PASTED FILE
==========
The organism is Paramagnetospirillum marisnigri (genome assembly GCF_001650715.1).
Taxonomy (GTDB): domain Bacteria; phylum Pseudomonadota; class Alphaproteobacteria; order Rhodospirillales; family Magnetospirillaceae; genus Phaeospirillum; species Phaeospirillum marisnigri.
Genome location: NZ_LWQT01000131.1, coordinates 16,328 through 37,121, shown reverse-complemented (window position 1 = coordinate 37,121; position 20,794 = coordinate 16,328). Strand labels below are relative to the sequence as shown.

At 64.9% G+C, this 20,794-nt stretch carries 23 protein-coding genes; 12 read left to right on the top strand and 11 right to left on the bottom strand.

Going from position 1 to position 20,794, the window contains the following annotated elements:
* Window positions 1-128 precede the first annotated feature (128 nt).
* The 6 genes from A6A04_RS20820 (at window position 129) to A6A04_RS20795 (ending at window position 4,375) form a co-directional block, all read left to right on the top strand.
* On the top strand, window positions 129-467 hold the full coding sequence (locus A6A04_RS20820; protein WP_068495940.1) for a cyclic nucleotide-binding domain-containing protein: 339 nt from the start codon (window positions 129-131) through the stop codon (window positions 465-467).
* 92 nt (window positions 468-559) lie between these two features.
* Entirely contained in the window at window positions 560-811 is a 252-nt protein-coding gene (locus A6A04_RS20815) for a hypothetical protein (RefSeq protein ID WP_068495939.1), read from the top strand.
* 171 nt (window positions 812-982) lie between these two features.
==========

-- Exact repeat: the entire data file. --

The organism is Paramagnetospirillum marisnigri (genome assembly GCF_001650715.1).
Taxonomy (GTDB): domain Bacteria; phylum Pseudomonadota; class Alphaproteobacteria; order Rhodospirillales; family Magnetospirillaceae; genus Phaeospirillum; species Phaeospirillum marisnigri.
Genome location: NZ_LWQT01000131.1, coordinates 16,328 through 37,121, shown reverse-complemented (window position 1 = coordinate 37,121; position 20,794 = coordinate 16,328). Strand labels below are relative to the sequence as shown.

At 64.9% G+C, this 20,794-nt stretch carries 23 protein-coding genes; 12 read left to right on the top strand and 11 right to left on the bottom strand.

Going from position 1 to position 20,794, the window contains the following annotated elements:
* Window positions 1-128 precede the first annotated feature (128 nt).
* The 6 genes from A6A04_RS20820 (at window position 129) to A6A04_RS20795 (ending at window position 4,375) form a co-directional block, all read left to right on the top strand.
* On the top strand, window positions 129-467 hold the full coding sequence (locus A6A04_RS20820; protein WP_068495940.1) for a cyclic nucleotide-binding domain-containing protein: 339 nt from the start codon (window positions 129-131) through the stop codon (window positions 465-467).
* 92 nt (window positions 468-559) lie between these two features.
* Entirely contained in the window at window positions 560-811 is a 252-nt protein-coding gene (locus A6A04_RS20815) for a hypothetical protein (RefSeq protein ID WP_068495939.1), read from the top strand.
* 171 nt (window positions 812-982) lie between these two features.